He brought me out into a spacious place;
he rescued me because he delighted in me (Ps. 18:19).
I have to stop and ask myself: Do I truly believe that God delights in me? How would my life be different if I lived as if I believed it?
David believes this and spends most of the rest of the psalm exploring it, as he matches his life to the salvation God has won for him.
The LORD has dealt with me according to my righteousness;
according to the cleanness of my hands he has rewarded me (Ps. 18:20.
It’s really close to it, but this is no arrogant boast: “Look at how good I’ve been. God owed me good things because of my good behavior.” No. Even though David looks at his own righteousness/justice first in the psalm, the only reason he can count on God to deal with him in proportion and in kind is because he knows the righteousness/justice of God. It is in God’s nature to deal with injustice by bringing down the unjust and lifting up those oppressed by them, the righteous.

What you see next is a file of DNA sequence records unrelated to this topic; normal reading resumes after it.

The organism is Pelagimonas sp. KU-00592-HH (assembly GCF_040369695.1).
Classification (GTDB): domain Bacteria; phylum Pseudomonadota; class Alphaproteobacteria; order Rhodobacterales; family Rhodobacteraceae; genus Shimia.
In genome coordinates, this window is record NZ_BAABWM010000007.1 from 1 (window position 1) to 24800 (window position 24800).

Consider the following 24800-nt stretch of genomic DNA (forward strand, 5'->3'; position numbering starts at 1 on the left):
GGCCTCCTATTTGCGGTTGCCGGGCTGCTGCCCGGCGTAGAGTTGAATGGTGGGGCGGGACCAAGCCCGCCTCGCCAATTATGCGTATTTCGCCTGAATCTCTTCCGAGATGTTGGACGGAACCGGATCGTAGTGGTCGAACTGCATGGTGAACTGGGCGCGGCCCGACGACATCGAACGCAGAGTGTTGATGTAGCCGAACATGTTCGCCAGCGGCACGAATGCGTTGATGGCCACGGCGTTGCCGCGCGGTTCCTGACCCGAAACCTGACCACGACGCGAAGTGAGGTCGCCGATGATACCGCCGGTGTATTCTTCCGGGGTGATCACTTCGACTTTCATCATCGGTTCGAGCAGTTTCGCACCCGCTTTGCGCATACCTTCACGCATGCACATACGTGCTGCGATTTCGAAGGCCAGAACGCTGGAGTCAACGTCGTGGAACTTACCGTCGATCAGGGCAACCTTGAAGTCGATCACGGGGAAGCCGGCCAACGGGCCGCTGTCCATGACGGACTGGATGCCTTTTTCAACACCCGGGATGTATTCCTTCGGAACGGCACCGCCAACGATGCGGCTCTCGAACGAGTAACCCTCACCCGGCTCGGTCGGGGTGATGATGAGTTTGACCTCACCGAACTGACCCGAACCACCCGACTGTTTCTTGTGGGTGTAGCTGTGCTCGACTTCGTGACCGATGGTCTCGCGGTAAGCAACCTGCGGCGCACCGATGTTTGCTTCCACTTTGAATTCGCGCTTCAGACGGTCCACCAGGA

Our faithfulness doesn’t precede the faithfulness of God. It mirrors God’s faithfulness, because we look to him to see what faithfulness looks like in the first place. So, our faithfulness is an act of obedience and faith, acting in advance of the faithfulness we know will come from the God who is the definition of faithfulness.
We look to dictionaries to define words like faithfulness. That’s not how Hebrew works in the Scriptures. A word like faithfulness is defined by the faithful actions of God. We know what the word means not by looking up its definition, but by looking at God.
To the faithful you show yourself faithful,
to the blameless you show yourself blameless,
to the pure you show yourself pure,
but to the devious you show yourself shrewd (Ps. 18:25-26).
Whether it’s pulling from pagan worship to fortify his worship of Yahweh or it’s getting close to God-owes-me self-righteousness, David flirts with heresy.
These flirtations give us freedom in our own praying. Because here in the middle of the Bible, the heresy sensor is turned off as the heart is laid bare before its Lord.
Yes, the rest of the Scriptures rein us in, insisting on a theology that matches who God has revealed himself to be and a practice that is similarly consistent with who God is. But here — for the moment — we bring everything about ourselves, whether beautiful or messed up, and we offer it to God uncensored.